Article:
Wednesday, April 23, 2008

How to listen to Overdrive audio books on the Palm Centro

I've finally been able to use Pocket Tunes my Sprint Palm Centro listen to free audio books from OverDrive, available through our local library's website. This was the hardest thing to set up on my Centro but I got it working and it makes a great audio book player. This same setup should be able to listen to any DRM-protected media that Pocket Tunes supports.

First you have to get the OverDrive player working on your PC, which can be a pain. I had it working on my desktop just 3 months ago but now the Windows Media Player DRM is broken again. I did have it working on my laptop though, so I used it.

You can't just use Windows Media Player to copy the audiobook files to the Centro's microSD card though, or Pocket Tunes won't get the media rights. The trick is to sync directly with your Centro while Pocket Tunes is running. Then the Centro appears to Windows as an MTP device, like any other Windows-happy media player.

But before you can do that, you will probably have to install a driver for PocketTunes/MTP on your computer. If you bought Pocket Tunes and installed it to your Palm, you might already have the driver installed, but the Sprint Centro comes with it already installed so you need to get the piece for your PC. The driver is inside the PocketTunes update install on their downloads page. You can go through the whole install, including synching with your Centro if you want to, or you can just install the driver on Windows by unzipping the install package, right-clicking on mtpptunespalmone.inf and picking "Install" from the menu. That will install the driver.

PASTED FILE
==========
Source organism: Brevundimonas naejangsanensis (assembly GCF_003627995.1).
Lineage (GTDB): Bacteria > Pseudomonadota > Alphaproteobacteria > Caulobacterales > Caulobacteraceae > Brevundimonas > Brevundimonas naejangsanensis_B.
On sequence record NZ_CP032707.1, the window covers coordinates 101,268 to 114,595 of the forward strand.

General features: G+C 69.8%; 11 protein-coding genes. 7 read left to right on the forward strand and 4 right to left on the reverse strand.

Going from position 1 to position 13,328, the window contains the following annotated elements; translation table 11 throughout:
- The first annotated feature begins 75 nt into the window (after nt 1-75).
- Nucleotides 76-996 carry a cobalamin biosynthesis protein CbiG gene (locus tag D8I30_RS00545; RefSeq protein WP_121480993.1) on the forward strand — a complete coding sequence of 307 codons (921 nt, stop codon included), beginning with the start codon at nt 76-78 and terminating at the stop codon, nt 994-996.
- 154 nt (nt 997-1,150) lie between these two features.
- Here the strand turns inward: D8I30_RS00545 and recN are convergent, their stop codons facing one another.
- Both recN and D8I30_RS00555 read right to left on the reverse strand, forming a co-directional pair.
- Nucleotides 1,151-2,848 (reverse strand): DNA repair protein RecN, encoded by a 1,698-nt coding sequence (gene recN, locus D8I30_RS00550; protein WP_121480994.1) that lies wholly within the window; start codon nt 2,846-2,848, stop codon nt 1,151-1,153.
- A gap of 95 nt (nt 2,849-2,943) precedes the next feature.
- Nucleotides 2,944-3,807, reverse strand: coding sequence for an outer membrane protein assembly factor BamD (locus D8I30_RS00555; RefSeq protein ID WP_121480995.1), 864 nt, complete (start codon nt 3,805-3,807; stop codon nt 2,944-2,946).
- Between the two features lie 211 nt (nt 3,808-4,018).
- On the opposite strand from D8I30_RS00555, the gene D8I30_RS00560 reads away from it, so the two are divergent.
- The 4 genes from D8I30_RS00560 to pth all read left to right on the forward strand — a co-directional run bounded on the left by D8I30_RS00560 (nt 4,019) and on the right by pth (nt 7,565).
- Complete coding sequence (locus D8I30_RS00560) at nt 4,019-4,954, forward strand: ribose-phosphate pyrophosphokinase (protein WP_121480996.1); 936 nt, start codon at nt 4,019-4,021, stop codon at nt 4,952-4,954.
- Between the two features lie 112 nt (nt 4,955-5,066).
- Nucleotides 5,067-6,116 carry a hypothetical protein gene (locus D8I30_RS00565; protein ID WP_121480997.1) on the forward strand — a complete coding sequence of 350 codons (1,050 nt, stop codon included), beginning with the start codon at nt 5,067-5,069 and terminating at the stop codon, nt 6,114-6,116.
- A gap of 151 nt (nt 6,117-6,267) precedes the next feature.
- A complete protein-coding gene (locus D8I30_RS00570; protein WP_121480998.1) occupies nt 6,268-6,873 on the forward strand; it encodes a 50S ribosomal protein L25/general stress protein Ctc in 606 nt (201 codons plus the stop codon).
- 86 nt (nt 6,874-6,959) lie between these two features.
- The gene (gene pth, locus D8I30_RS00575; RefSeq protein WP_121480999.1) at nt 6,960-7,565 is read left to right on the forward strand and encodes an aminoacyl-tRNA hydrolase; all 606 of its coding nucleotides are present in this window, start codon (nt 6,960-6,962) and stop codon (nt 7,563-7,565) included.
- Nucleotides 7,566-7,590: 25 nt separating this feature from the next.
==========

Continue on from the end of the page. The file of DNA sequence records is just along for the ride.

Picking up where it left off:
Now if you start Pocket Tunes on your Centro, then connect it to your PC with the sync cable, the Centro will appear in Windows as a portable media player. You can now use Windows Media Player to sync content to your Centro and the media rights should be transferred properly.

I tried to get the same thing working on my Verizon Treo 650 a few months ago, but never could. I assumed that Pocket Tunes needed a data connection to acquire the rights to play the media, but I don't think it does. At the time I didn't know about the trick of using Pocket Tunes as a MTP device and syncing with it that way. That probably would make it work. I need to go back and try it. Maybe I can even get it working on my old Zire 71.

The rewards for all of this work? Well, Pocket Tunes is a great media player for audio books. You can bookmark exact spots within the tracks. Being able to click and drag instead of fast forwarding through the track also helps. Another plus is that just like my Sansa Express player, the Centro with Pocket Tunes doesn't appear to realize that the media has expired. So instead of having to race to finish a whole book in just a week or constantly checking the same title out over and over, I've got plenty of time.

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